Bei­jing pro­poses joint ASEAN drill

China Daily (Canada) - - TOP NEWS - By ZHAO LEI in Vi­en­tiane, Laos zhaolei@chi­nadaily.com.cn

China will con­tinue to deepen its de­fense and se­cu­rity co­op­er­a­tion with mem­bers of the As­so­ci­a­tion of South­east Asian Na­tions, State Coun­cilor and De­fenseMin­is­ter Chang Wan­quan said in Vi­en­tiane, theLao­tian cap­i­tal, onWed­nes­day.

While at­tend­ing the sixth China-ASEANDe­fenseMin­is­ters’ In­for­malMeet­ing, Chang said China pro­poses a joint ex­er­cise with mil­i­taries from ASEAN na­tions on mar­itime search and res­cue, dis­as­ter re­lief and ap­pli­ca­tion of the Code for Un­planned En­coun­ters at Sea. The code was ap­proved by naval of­fi­cials from­morethan 20Asia-Pa­cific coun­tries in April 2014 at a naval sym­po­sium in China.

China would like the ex­er­cise to be con­ducted in Zhan­jiang, Guang­dong prov­ince, and its coastal wa­ters in the sec­ond quar­ter of 2017, Chang said.

China also in­tends to strengthen its anti-ter­ror­ism co­op­er­a­tion with ASEAN mem­bers in terms of in­tel­li­gence­sharingand­coun­tert­er­ror­ism ex­er­cises, he said.

Ad­di­tion­ally, Bei­jing is will­ing to en­hance the col­lab­o­ra­tion be­tween the Peo­ple’s Lib­er­a­tion Army’s South­ern The­ater Com­mand and the mil­i­taries of ASEAN na­tions in a wide range of fields in­clud­ing bor­der and coastal de­fense, mar­itime se­cu­rity and anti-ter­ror­ism ef­forts, Chang said.

He added that China will con­tinue to honor its com­mit­ment to re­gional peace and sta­bil­ity and will un­wa­ver­ingly fol­low a peace­ful devel­op­ment path. The coun­try will al­so­push­for­wardits ef­forts to pro­motere­gion­al­co­op­er­a­tion while re­main­ing ded­i­cated to peace­ful res­o­lu­tion of dis­putes, he said.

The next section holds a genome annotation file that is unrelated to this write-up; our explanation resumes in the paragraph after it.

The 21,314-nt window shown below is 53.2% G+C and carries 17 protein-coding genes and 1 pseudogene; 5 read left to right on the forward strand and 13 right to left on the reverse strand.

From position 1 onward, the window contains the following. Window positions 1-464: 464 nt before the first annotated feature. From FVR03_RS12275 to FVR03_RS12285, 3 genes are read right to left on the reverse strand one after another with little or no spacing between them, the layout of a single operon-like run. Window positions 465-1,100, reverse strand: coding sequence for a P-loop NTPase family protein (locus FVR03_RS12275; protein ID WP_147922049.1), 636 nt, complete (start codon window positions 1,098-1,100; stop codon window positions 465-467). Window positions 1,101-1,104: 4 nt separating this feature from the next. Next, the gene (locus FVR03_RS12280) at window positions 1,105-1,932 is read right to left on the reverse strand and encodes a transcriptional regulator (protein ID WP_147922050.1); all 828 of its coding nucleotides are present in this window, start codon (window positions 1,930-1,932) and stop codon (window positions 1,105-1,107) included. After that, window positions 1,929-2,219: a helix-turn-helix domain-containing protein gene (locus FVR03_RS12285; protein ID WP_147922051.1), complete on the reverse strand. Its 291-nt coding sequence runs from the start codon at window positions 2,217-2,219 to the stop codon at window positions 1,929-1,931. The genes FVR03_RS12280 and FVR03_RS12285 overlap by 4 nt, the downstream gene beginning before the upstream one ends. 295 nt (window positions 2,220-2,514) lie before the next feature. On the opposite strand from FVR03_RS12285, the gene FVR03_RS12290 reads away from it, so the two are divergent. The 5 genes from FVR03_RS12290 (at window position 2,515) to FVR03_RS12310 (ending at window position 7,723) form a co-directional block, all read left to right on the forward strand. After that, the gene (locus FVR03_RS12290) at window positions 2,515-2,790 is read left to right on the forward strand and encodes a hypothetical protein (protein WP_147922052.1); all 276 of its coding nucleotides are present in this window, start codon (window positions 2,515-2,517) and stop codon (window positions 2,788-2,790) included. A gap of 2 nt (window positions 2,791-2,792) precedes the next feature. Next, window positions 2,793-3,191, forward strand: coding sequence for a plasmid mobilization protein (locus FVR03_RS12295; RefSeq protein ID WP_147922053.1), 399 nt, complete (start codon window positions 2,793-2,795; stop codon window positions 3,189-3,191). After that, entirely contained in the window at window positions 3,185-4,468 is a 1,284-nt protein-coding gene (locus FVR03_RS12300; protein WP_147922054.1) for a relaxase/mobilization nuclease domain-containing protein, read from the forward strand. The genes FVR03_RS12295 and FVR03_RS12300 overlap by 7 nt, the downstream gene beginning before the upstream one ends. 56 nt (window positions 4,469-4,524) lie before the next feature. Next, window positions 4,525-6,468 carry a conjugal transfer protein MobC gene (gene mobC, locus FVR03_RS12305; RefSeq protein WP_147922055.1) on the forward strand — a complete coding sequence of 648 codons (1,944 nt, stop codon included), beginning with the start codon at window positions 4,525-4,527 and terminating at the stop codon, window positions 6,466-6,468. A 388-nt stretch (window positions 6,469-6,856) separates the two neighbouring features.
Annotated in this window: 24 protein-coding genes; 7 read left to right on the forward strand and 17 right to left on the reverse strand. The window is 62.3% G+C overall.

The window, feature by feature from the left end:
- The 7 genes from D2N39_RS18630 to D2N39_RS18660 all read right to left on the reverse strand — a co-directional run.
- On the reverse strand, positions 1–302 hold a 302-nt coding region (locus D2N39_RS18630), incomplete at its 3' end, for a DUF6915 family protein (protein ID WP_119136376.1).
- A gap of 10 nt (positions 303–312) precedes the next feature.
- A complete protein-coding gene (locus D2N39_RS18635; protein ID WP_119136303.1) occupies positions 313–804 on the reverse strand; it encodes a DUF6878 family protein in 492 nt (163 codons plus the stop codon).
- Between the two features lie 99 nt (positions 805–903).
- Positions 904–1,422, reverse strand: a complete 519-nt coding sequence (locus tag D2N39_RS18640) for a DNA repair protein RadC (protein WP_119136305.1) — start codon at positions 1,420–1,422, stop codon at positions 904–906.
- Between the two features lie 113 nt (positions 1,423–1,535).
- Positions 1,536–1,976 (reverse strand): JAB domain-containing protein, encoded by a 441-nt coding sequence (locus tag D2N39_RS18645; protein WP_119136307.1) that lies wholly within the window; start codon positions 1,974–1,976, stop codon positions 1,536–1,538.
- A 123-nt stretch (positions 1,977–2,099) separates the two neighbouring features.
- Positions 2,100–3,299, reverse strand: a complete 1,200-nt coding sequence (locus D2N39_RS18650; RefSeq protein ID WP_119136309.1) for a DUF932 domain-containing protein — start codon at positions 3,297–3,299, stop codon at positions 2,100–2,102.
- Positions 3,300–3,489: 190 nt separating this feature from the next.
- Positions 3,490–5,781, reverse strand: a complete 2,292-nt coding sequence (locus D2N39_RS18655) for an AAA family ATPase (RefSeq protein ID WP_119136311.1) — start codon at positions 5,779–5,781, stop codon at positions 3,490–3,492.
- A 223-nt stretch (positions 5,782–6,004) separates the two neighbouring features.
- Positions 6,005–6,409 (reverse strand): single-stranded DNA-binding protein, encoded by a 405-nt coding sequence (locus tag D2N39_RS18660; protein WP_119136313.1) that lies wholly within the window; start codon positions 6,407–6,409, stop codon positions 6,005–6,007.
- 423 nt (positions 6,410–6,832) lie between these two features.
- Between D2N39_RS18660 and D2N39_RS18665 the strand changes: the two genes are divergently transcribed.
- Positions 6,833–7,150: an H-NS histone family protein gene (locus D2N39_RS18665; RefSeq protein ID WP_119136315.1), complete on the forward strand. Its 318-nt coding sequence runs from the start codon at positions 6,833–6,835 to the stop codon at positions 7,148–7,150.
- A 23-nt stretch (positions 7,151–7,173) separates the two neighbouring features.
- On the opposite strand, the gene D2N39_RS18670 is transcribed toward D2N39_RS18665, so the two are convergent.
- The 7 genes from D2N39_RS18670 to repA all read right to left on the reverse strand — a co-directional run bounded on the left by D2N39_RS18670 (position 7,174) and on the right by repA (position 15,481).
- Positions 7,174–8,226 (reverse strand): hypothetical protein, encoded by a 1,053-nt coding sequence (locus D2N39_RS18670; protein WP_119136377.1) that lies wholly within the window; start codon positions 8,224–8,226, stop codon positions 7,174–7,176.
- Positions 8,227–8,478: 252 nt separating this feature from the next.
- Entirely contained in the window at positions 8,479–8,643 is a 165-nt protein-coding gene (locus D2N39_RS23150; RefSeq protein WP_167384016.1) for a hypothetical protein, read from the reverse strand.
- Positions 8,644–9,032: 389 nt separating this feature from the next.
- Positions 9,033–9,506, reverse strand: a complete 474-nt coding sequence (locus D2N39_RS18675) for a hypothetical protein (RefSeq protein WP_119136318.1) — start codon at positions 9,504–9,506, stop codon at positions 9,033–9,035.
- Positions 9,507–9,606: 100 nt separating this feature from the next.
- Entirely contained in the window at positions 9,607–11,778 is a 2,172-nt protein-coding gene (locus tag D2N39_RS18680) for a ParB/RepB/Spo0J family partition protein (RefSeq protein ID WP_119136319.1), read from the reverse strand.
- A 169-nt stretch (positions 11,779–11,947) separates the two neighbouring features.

Rear Ad­mi­ral Guan Youfei, di­rec­tor of the De­fenseMin­istry’s Of­fice for In­ter­na­tional Mil­i­tary Co­op­er­a­tion, told re­porters at a news con­fer­ence af­ter the min­is­te­rial meet­ing that de­fense min­is­ters from the ASEAN na­tions “highly rec­og­nized China’s sig­nif­i­cant con­tri­bu­tion to the re­gional econ­omy, trade and cul­tural af­fairs”.

They also ex­pressed ap­pre­ci­a­tion for the Chi­nese mil­i­tary’s ef­forts to safe­guard re­gional peace and sta­bil­ity, Guan said.

Re­gard­ing the South China Sea, the rear ad­mi­ral said most of the ASEAN mem­ber states hold an “ob­jec­tive at­ti­tude” to­ward the is­sue and hope the coun­tries in­volved can ad­dress their dif­fer­ences through com­mu­ni­ca­tion and ne­go­ti­a­tion.

“Min­is­ter Chang pointed out at the meet­ing that there has never been any prob­lem per­tain­ing to the free­dom of nav­i­ga­tion in the SouthChina Sea, and we al­ways firmly de­fend the right­ful ex­e­cu­tion of this free­dom un­der re­lated in­ter­na­tional laws,” Guan said. “How­ever, we strongly op­pose the ‘free­dom of ram­page’ that uses war­ships and mil­i­tary planes and stands in stark con­trast to law­ful nav­i­ga­tion.”

Inad­di­tion, China will never ac­cep­tar­bi­tra­tionon­theSouth Chi­naSeaor its re­sults­be­cause it is­merelya“po­lit­i­cal provo­ca­tion dis­guised as a le­gal is­sue”, he­said.

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